Sen. Joe Lieberman lost not only his re-election this week but also all of his political power and capital. As I was watching CNN earlier this week I couldn’t help but notice how one reporter claimed Joe Lieberman was the most powerful man on the hill that day. She was wrong. He is the least powerful. And here’s why:
True power does not stand alone. If Joe Lieberman had any real influence he would not be standing alone in his opposition to the Medicare expansion and/or public option.
Recent Polls from Connecticut indicate that folks in his home are seeing him quite differently now and Democrats especially no longer trust him. If he’s doing what his constituencies wanted he would be more popular with them and that would translate to power. After all – even politicians bought by corporations need to get elected. (darn that Democracy)
Joe Lieberman is desperate in a manner rarely seen in Politics. He left his own party and split his home state ticket to assure job security – possibly hoping that a conservative Democrat would replace President Bush (he did not see Obama coming) – and with that Joe would regain some political capital and influence with a like minded administration. That didn’t happen.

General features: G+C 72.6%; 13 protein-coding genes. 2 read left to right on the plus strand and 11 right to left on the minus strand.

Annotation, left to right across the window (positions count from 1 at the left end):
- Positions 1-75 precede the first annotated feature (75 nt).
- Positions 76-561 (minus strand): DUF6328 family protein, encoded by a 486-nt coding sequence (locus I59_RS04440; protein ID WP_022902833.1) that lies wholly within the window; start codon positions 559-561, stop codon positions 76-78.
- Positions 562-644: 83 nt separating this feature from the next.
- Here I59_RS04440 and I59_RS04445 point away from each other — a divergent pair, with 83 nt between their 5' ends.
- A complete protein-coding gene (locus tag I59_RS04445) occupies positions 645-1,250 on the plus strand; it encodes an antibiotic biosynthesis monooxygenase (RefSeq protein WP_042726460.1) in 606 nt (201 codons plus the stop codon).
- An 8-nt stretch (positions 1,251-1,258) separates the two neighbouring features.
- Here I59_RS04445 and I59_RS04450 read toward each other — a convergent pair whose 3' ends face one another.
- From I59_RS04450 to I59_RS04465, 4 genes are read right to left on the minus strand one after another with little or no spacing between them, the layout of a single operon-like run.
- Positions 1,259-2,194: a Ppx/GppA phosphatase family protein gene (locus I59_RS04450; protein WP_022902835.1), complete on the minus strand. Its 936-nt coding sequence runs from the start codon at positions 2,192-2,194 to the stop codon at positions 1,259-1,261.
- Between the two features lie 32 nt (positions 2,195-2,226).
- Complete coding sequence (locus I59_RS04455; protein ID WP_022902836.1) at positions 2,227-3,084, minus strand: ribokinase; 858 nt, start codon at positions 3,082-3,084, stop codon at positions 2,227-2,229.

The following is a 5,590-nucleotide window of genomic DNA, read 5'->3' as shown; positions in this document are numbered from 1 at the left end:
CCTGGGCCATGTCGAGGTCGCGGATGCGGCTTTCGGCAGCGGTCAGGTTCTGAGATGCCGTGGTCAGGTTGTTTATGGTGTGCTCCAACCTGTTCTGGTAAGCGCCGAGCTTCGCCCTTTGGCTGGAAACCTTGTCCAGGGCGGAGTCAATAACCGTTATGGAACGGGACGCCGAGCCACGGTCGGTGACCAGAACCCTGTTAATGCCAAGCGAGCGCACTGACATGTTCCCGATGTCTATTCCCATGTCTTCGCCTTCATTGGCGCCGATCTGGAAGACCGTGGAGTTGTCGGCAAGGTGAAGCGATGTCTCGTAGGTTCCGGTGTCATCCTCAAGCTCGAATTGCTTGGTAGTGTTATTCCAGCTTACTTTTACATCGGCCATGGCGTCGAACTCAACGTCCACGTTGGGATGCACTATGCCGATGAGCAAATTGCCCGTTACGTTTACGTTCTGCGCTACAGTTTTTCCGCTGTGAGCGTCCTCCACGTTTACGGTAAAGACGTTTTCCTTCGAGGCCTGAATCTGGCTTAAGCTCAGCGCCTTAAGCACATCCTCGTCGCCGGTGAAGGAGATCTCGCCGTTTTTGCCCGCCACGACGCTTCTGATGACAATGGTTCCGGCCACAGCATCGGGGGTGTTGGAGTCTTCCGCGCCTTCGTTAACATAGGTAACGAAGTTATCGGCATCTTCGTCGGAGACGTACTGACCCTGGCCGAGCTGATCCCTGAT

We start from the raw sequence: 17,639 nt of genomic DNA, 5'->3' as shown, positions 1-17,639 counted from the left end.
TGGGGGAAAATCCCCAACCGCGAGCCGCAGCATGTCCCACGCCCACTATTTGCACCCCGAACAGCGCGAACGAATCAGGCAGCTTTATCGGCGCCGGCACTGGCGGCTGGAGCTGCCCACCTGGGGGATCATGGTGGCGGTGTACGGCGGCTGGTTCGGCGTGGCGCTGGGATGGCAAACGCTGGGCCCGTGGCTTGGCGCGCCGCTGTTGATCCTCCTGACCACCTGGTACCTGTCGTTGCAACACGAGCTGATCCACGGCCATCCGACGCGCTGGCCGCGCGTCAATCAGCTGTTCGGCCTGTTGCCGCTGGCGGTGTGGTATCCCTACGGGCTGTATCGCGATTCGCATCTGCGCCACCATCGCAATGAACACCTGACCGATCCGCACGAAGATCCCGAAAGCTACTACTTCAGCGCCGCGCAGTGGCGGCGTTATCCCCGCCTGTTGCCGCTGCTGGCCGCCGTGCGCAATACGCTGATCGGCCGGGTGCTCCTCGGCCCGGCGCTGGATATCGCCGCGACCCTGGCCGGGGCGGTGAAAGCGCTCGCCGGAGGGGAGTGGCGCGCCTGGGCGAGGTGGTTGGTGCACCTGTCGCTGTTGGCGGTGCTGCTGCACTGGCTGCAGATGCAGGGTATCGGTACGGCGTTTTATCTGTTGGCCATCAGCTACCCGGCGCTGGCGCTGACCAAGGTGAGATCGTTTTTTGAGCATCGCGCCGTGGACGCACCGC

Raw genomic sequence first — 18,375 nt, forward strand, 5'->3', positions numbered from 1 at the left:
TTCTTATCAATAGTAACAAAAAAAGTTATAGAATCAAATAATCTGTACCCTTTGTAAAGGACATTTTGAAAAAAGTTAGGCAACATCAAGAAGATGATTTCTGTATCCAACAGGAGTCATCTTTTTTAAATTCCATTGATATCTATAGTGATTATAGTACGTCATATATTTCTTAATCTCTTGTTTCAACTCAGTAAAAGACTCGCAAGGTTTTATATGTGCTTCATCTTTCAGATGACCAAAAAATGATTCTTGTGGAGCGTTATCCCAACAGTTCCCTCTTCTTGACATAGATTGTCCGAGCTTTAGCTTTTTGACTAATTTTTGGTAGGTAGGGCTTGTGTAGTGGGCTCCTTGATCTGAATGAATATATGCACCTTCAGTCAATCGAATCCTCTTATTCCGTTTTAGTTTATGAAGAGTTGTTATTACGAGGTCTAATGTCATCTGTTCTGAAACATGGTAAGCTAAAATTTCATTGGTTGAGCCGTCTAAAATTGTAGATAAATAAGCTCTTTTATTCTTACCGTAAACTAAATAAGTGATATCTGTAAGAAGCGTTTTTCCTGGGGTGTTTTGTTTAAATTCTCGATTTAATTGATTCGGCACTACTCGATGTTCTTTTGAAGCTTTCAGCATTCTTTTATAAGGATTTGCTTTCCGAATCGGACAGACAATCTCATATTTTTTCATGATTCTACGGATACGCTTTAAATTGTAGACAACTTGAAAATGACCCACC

And let’s not forget that the Republican’s do not like Joe Lieberman. He’s about as popular as his best friend John McCain with them – useful perhaps in a Party crisis. And as the Republican party realigns itself to the far right (an odd decision that shows their lack of power, but that’s for another blog) Joe Lieberman’s chances of being welcomed warmly into the arms of the RNC is not likely.
And Joe’s also the least powerful man on the hill because it is a lose/lose for him. If Health Care passes without the Public Option or some replacement name for it (Medicare expansion, etc) It’s Joe’s fault.
If Health Care passes and manages to include a public option, he’s spent so many months being against it, his voters will question his integrity and sincerity – and that’s if he changes his mind suddenly and votes for it. Ultimately he will be unable to run away from his prior position of being against the public option.
And if Health Reform passes with a public option but without Lieberman voting for it, he will be on the losing end of a popular piece of legislation. And his inability to stop it will be the bumper sticker for his opponent for re-election. People vote on leadership, not stubbornness.
Now why is Lieberman making this huge mistake? A power play with no real power?
Joe doesn’t know what era it is. He is playing by a 1900’s paradigm. He thinks Cable News is new. And he doesn’t understand that memories, though short, can be jogged with a simple YouTube montage.
Way to go Joe!